Reporting from Washington — Republicans believe they're in the ideal political climate to defeat President Obama's bid for reelection. Now, if only they had the ideal candidate.
Though there is still more than a year to go before the Iowa caucuses in February 2012, no one has emerged who appears best-suited to the task of uniting the GOP's establishment and "tea party" camps, while also appealing to the independent voters crucial to a general election victory.
The top two unofficial contenders, former Alaska Gov. Sarah Palin and former Massachusetts Gov. Mitt Romney, carry enough baggage that others are likely to see an opening to jump into the race.
Palin is the dominant GOP figure in the political conversation today and a favorite of the tea party movement. But she also faces stinging poll numbers that suggest a large majority of Americans have little faith in her ability to handle the job. Romney can point to success as a businessman and as governor, two resume assets that could bolster an anti- Washington-themed campaign. But his support of a healthcare overhaul in Massachusetts similar to the plan passed this year by Congress is likely to trouble Republican primary voters.
"There are a lot of questions raised by the top two contenders," said John Feehery, a Republican strategist in Washington. "Romney has Romneycare. Palin's problem is Palin. That means it's a wide-open field."
That field could grow crowded before long. Along with former Arkansas Gov. Mike Huckabee, who, like Romney, ran in 2008; former House Speaker Newt Gingrich is said to be considering a run; as are Sen. John Thune of South Dakota and Rep. Mike Pence of Indiana. Governors such as Minnesota's Tim Pawlenty as well as perhaps Indiana's Mitch Daniels and Mississippi's Haley Barbour may also enter the fray.
Dark-horse speculation has centered on New Jersey Gov. Chris Christie, Texas Gov. Rick Perry, and former Gov. Jeb Bush and Sen.-elect Marco Rubio of Florida.
Even the name of Army Gen. David H. Petraeus has been floated.
Most, if not all, would have some serious work to do. Polls have shown Romney, Palin and Huckabee with a clear early edge among Republican voters.
Feehery says Obama's meteoric ascent from freshman U.S. senator to president in the space of four years may convince long-shot GOP candidates that they have a chance. "Obama's rise has kind of changed all the rules," Feehery said. "If a guy named Barack Hussein Obama, who is African American, who had very limited experience, can get elected, the thinking goes, anybody could be."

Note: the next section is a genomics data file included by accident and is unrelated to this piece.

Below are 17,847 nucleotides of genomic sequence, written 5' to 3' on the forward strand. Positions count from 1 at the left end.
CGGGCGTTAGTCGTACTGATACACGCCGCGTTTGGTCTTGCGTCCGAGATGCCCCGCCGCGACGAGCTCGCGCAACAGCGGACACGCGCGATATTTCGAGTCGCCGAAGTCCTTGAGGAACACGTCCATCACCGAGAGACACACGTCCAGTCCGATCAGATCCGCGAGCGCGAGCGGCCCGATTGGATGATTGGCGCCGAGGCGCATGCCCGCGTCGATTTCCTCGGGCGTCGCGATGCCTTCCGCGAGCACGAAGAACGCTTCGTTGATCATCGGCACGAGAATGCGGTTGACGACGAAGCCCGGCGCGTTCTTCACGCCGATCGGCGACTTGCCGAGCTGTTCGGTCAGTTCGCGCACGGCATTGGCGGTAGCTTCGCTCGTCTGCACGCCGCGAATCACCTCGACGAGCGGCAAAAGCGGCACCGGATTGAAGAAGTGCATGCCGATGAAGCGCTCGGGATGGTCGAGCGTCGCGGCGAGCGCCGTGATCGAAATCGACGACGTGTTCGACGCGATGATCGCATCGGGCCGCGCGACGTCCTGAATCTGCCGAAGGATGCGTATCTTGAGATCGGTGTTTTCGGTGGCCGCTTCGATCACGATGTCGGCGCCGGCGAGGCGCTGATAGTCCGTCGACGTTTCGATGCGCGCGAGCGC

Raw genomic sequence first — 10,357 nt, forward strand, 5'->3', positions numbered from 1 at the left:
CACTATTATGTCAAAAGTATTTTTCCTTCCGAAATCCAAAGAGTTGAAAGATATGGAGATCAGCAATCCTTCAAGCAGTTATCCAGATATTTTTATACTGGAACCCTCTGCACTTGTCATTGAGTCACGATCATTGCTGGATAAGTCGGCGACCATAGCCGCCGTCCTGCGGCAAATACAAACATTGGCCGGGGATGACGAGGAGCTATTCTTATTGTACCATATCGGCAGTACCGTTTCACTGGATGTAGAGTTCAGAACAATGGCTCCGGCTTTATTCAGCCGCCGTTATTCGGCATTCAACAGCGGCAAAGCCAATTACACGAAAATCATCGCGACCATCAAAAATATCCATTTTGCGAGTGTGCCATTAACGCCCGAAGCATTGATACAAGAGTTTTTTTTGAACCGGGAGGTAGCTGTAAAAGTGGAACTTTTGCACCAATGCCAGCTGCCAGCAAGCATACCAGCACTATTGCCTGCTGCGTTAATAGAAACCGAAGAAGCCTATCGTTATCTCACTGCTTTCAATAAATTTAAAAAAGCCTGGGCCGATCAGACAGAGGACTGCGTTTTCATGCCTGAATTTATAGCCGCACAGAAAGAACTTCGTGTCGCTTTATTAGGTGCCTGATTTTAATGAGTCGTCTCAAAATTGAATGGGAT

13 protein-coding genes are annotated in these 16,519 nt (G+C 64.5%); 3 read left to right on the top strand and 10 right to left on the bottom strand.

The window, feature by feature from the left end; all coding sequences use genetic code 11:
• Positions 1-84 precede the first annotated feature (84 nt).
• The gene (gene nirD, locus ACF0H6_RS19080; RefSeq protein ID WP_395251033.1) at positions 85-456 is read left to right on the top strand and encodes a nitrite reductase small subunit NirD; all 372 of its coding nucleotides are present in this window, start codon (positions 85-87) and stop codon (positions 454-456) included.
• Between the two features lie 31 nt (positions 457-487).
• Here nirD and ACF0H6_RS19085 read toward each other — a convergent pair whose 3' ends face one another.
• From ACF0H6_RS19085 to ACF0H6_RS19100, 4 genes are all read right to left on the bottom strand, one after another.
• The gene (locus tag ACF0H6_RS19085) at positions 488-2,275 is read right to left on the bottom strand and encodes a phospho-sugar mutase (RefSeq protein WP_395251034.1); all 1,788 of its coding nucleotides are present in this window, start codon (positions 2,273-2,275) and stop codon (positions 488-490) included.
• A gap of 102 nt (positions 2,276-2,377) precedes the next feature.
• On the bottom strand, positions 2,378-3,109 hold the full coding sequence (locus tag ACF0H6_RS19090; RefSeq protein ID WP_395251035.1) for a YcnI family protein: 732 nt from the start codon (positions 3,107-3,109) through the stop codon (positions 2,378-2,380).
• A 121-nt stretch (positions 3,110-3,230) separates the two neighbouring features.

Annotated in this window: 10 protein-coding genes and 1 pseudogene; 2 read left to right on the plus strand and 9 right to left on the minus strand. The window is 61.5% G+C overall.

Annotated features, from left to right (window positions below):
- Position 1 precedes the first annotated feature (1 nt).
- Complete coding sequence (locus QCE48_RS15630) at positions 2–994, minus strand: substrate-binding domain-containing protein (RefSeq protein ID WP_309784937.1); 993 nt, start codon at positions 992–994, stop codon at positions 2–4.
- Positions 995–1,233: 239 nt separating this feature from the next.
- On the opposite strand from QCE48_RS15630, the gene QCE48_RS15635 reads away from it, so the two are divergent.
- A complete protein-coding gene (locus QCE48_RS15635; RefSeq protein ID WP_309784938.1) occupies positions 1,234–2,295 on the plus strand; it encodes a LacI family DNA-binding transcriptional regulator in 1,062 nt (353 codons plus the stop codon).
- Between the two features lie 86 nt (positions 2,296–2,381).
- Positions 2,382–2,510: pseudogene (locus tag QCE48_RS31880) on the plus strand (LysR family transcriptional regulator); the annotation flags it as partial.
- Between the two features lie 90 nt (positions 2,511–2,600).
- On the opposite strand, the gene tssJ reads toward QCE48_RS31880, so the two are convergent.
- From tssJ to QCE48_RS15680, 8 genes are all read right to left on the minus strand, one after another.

Chris Wilson, a Republican campaign consultant in Washington, said the field has been slow to materialize because of the anti-establishment wave that struck the party in 2010. Anyone identified as a front-runner, he said, immediately becomes a target of party activists. "It's a torch-and-pitchfork mentality — and I say that with endearment," he said.
Still, in the next several months, potential candidates will be honing their messages, marking their territory and watching their rivals. If Palin indeed decides to run, that could knock conservatives such as Huckabee and Thune, who appeal to a similar segment of the GOP, out of the race before they get in. Because the start of primary season has been pushed back one month from its January launch in 2008, candidates have more time to decide.
While making up her mind, Palin can reach voters without having to build a large and costly campaign apparatus, through her use of social media, her work as a commentator for Fox News Channel, her Alaska-based reality TV show and her current book tour, which was scheduled to bring her to Iowa on Saturday.
Huckabee, too, hosts his own show on Fox News, and Gingrich is under contract as a pundit for the cable channel, giving both the kind of national platform that potential candidates haven't enjoyed in the past.
Doug Gross, a GOP strategist and former Iowa gubernatorial candidate, said the advent of multiple messaging channels means that candidates now have to do less on-the-ground work in the early primary states. He estimated that 70% of Iowa caucus-goers watch Fox News regularly.
"It used to be that you got famous in Iowa, and then you got famous nationwide," Gross said. "Now you get famous on Fox, and you get famous in Iowa. Before, you had to go to every living room. Now there's a lot of shoe-leather stuff you don't need to do."
Gross is one of those who remain unaffiliated with any potential candidate. Four years ago, he worked for Romney, but today he feels as unsettled as the field. "I don't know what I'm going to do," he said.
As uncertain as things stand, here's a look at some of the leading, albeit unannounced, contenders:
Background: Republican vice presidential nominee in 2008 and former Alaska governor who resigned before the end of her first term.